Everyone that participates in a global education program takes something different away from it. I found a bit of extra motivation towards my education… and developed an even stronger love for travel. I’m on the other side of the world because of it. Now — I’m not trying to gloss over the difficult and trying moments. There are too many of those to count, but they have all been worth it.

Student Journey Series: Zabia Colovos

Each month, the Student Journeys Series features a guest blog post by a former student of Vicki’s. They write about how their lives have been shaped through their global education experiences. This week’s Student Journey post is written by Zabia Colovos. Zabia is currently wrapping up a great year in Los Angeles, where she has spent time making bread at a bakery, working with Muir (a brilliant, autistic, 13 year old “bug scientist”), and interning with his incredible therapists. She is inspired to continue understanding the connections between body, mind, nervous system and our personal relationships to one another, and looks forward to the next chapter.

When I was two years old, my parents left me in Addis Ababa with my grandmother and aunts as my mother and father went to travel through Ethiopia. I imagine I spent my days coddled, fed, and sung to by my distant family and the constant neighborhood visitors. Although I cannot remember these early experiences, I am certain that on a subconscious level, knowing and feeling love from my people abroad initiated my comfort towards strangers and travel.

fa461d19-ef1a-4e48-b2be-20bc3dfeeb5aThe experiences abroad that followed left me with more and more anticipation of the hospitality and warmth to be found and shared in the furthest reaches of my travels. During my time at Lakeside High School, I had the opportunity to go to Ollantaytambo, Peru with Vicki’s Global Service Learning program. This was the first global education program I had been on, and really, my first exposure to cultural immersion. I lived for three weeks with a family of five (mother, father, three kids) – all of whom took me in as if I were a long lost daughter. They integrated me into their daily routine and into the community. I adopted their waking and sleeping schedule, learned the art of bucket-showers in the dark, went from awful to mediocre at washing clothes by hand, and watched wide-eyed as our cute guinea pigs were neck-snapped, plucked, and thrown into the stew. I remember feeling free, walking late at night to the edge of town with my host-sister Lucero and her cousin, past the last streetlight, hopping over a cow fence and making our way towards the farm. I remember staggering, sandals stuck in the muddy road, holding hands as we took one step after another into utter darkness, beneath a beautiful moon.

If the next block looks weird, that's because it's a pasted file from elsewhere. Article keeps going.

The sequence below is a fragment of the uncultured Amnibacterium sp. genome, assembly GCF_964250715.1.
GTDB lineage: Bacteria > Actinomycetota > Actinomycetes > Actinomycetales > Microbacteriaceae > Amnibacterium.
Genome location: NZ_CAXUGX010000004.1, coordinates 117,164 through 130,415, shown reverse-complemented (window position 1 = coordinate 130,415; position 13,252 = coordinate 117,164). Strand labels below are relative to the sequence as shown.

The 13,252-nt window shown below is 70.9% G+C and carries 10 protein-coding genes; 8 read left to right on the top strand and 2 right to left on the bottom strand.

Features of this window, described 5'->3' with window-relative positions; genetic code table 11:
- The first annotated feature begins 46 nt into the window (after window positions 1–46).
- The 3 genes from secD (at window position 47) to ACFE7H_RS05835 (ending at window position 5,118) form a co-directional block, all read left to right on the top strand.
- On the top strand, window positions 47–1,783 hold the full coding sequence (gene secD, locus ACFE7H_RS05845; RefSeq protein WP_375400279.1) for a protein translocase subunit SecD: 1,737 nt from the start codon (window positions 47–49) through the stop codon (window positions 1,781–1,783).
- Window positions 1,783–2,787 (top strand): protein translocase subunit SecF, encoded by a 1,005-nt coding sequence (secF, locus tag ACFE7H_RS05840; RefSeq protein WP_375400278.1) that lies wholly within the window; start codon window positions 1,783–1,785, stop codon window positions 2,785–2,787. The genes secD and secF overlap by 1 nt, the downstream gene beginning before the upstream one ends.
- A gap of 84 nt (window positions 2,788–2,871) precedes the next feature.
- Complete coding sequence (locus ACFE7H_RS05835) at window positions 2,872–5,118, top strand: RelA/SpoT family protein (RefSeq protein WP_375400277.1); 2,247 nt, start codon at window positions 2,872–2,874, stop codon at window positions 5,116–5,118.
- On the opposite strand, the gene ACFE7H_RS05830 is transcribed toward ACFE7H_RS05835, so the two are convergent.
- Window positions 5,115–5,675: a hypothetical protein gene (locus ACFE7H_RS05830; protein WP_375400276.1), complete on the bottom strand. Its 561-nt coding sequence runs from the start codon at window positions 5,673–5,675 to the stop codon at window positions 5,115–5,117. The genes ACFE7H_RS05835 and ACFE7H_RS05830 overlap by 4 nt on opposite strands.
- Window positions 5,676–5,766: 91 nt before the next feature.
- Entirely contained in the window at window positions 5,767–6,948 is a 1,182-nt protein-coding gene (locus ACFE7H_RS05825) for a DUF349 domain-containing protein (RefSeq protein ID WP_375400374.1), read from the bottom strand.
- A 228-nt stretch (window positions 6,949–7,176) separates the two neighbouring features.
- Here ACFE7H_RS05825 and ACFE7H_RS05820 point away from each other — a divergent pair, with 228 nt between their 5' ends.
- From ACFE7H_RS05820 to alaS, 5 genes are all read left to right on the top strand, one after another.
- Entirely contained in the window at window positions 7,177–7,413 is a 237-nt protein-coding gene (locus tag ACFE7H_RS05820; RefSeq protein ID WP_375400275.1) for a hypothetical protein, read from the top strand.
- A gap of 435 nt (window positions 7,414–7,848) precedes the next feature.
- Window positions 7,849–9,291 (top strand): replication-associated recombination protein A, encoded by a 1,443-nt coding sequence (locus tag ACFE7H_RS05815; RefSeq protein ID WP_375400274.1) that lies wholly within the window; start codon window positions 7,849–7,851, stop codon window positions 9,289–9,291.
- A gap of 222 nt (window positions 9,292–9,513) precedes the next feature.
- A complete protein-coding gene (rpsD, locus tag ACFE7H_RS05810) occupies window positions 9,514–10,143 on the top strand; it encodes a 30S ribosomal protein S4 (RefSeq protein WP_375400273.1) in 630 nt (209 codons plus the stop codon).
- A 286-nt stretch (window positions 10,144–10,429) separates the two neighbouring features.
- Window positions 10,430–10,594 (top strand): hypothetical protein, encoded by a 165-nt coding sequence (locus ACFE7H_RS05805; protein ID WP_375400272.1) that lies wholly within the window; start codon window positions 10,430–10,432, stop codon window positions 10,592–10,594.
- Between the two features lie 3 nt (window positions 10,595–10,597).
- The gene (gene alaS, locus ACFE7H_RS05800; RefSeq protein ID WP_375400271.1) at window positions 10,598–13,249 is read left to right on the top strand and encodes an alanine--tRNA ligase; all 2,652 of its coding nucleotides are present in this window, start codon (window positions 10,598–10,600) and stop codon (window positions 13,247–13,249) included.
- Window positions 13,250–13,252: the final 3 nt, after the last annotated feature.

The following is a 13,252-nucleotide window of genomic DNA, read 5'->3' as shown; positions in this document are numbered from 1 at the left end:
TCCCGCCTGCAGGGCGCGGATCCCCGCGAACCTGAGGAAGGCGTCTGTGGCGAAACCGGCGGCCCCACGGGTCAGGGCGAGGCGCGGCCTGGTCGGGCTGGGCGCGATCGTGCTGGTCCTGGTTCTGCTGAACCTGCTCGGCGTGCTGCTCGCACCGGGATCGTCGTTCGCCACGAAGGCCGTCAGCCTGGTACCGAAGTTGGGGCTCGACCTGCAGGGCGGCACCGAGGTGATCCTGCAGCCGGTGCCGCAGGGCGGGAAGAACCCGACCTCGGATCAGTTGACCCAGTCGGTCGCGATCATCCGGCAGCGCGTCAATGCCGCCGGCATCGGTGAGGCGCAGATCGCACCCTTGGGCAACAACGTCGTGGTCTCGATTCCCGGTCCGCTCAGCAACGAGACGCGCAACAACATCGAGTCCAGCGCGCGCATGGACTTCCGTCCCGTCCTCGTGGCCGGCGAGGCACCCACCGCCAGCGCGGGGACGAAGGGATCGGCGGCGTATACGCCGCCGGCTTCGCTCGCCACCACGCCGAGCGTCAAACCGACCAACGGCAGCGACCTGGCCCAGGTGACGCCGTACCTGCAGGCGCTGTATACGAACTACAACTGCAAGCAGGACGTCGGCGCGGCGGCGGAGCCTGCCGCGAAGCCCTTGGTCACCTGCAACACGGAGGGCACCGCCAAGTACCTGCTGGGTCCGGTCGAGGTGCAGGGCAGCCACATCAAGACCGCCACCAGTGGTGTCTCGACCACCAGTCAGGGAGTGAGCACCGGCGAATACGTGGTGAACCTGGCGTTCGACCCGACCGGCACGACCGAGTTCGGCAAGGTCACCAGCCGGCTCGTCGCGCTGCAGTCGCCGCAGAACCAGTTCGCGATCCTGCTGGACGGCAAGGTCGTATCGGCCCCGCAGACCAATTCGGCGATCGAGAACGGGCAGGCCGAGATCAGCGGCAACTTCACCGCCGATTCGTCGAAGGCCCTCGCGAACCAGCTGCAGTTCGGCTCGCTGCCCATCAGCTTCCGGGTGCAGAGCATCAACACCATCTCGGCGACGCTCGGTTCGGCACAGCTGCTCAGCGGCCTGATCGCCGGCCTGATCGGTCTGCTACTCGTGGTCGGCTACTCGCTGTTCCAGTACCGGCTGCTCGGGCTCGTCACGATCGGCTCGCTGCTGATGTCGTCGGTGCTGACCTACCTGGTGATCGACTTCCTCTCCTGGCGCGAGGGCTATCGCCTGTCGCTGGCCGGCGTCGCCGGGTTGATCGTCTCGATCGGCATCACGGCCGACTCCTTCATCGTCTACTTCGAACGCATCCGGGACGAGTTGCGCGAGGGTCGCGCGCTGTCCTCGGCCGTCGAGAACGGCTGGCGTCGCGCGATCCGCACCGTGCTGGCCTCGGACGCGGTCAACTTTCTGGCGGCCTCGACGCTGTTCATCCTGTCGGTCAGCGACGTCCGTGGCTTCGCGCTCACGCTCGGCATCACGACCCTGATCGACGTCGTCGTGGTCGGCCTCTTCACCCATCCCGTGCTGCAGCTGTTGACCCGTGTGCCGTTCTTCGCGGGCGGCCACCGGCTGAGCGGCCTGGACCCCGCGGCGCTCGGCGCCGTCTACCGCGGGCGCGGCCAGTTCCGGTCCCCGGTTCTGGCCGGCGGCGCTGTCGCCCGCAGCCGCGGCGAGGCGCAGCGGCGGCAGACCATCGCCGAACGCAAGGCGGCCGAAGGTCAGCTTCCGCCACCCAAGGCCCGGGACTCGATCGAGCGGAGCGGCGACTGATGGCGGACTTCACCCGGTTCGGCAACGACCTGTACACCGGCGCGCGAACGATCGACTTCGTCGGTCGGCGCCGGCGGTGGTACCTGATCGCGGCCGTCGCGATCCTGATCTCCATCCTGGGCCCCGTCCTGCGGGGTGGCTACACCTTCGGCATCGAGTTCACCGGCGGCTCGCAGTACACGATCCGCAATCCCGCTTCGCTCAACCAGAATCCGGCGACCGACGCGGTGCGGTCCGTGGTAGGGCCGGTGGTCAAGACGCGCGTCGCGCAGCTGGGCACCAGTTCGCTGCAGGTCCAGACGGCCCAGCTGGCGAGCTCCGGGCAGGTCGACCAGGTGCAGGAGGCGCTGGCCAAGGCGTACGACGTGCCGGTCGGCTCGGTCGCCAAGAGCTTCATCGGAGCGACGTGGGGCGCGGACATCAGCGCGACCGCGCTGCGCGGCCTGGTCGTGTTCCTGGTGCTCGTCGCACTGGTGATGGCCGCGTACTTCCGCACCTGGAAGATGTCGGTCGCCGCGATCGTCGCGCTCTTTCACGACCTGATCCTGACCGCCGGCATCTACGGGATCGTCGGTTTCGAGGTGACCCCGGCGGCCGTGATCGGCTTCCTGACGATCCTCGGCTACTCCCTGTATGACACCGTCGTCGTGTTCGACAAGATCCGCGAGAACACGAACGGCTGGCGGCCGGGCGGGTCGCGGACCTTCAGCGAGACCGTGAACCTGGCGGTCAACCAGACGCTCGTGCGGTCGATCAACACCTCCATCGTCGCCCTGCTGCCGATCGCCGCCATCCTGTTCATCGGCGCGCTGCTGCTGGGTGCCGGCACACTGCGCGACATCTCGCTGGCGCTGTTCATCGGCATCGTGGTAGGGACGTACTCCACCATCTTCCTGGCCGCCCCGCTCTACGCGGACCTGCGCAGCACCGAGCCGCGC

The travel I have done has always felt something like a walk into darkness. I tend to avoid projecting a destination so that I can give myself to each moment, allowing people to call my attention and allowing serendipity to facilitate the journey. My time in New Zealand serves as a good example of such serendipity. I arrived in Auckland with a backpack, a crappy airport map, and a vague idea of how to get to the nearest hostel. There I met Linea, a lovely German girl who, like me, was low on money and in need of work. We had heard of an apple orchard in the north that was hiring pickers so we decided to begin hitchhiking early the next morning.

We started our walk to the nearest highway entrance and I couldn’t help but feel a little smug that my pack was smaller and lighter than hers. The driver who picked us up was a former professor and was now in his seventies. He spoke ever so slowly for the next few hours about the geothermal activity in the region, his latest permaculture experiments, and the history of the Māori (the indigenous polynesian people of New Zealand). We couldn’t have asked for a more gracious driver, and when he invited us to come stay with his wife and him for a couple nights and mentioned that we ought to meet his neighbors and their kids, we were overjoyed.

7de9e8b5-ccb3-43bf-8491-2b2b4260612eThis invitation changed the course of our travel. We sought all learning that was available to us – going with the neighbors to the local Māori trials and to the traditional boat races. We spent every day putting in work on the farm, learning how to herd large numbers of cows and helping the mothers through labor. We started going with the children to help at their school which blended Māori ethics with Reggio Emilia pedagogy. I witnessed the way the traditional Māori model of family (one that reinforces inclusion and mutual responsibility) alleviated disorder in the classroom, and society.